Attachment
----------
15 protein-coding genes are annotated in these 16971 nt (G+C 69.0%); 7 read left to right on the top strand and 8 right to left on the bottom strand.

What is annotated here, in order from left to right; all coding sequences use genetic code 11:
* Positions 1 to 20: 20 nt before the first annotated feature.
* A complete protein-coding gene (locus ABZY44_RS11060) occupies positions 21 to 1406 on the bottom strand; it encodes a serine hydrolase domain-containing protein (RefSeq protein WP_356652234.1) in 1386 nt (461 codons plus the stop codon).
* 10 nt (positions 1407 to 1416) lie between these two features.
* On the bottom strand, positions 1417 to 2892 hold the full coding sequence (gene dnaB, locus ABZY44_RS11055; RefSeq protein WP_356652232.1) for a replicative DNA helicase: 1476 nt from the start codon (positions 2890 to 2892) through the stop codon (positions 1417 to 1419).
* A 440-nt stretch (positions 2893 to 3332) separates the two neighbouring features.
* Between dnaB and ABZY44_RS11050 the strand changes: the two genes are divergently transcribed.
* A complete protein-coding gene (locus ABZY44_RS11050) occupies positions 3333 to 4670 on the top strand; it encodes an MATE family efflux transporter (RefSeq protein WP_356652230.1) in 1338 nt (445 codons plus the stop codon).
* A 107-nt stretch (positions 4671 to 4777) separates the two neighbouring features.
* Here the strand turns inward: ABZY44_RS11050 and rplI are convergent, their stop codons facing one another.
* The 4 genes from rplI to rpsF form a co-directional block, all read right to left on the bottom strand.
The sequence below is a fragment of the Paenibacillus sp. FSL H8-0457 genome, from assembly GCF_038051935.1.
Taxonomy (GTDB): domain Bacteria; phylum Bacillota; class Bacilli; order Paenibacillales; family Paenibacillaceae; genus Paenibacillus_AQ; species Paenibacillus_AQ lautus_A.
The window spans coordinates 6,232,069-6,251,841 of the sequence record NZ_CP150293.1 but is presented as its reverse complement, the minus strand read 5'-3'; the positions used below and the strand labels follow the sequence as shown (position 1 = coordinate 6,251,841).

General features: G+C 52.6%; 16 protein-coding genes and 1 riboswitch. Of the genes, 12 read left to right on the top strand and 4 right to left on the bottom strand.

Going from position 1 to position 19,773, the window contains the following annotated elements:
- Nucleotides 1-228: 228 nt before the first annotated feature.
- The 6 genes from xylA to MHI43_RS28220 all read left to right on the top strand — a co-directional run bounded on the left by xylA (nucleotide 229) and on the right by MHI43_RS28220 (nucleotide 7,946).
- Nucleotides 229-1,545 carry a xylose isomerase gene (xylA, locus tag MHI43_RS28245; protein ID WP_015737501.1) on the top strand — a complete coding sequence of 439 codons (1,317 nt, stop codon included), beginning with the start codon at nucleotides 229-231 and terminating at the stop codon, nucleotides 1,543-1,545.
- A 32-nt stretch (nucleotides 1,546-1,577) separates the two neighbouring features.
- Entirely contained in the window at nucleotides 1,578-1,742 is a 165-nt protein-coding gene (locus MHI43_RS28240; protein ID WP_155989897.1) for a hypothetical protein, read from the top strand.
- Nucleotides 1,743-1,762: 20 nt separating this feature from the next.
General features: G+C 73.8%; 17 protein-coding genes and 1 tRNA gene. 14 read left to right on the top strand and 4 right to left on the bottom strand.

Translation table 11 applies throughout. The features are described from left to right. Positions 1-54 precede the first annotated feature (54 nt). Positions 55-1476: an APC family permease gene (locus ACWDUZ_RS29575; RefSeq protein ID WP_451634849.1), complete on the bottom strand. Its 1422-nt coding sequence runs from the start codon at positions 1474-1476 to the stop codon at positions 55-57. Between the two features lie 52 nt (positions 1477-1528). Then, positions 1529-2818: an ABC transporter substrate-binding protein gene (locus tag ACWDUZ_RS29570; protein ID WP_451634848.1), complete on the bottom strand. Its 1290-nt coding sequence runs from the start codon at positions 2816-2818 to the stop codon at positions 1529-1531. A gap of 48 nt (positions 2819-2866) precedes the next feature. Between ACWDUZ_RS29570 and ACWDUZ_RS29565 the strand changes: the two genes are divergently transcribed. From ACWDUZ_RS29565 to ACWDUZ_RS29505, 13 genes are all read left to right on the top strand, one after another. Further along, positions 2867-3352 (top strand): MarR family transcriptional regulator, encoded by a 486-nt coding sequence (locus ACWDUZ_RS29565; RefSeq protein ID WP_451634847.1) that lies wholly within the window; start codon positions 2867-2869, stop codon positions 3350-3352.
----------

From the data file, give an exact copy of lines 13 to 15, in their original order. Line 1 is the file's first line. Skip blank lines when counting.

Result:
The sequence below is a fragment of the Paenibacillus sp. FSL H8-0457 genome, from assembly GCF_038051935.1.
Taxonomy (GTDB): domain Bacteria; phylum Bacillota; class Bacilli; order Paenibacillales; family Paenibacillaceae; genus Paenibacillus_AQ; species Paenibacillus_AQ lautus_A.
The window spans coordinates 6,232,069-6,251,841 of the sequence record NZ_CP150293.1 but is presented as its reverse complement, the minus strand read 5'-3'; the positions used below and the strand labels follow the sequence as shown (position 1 = coordinate 6,251,841).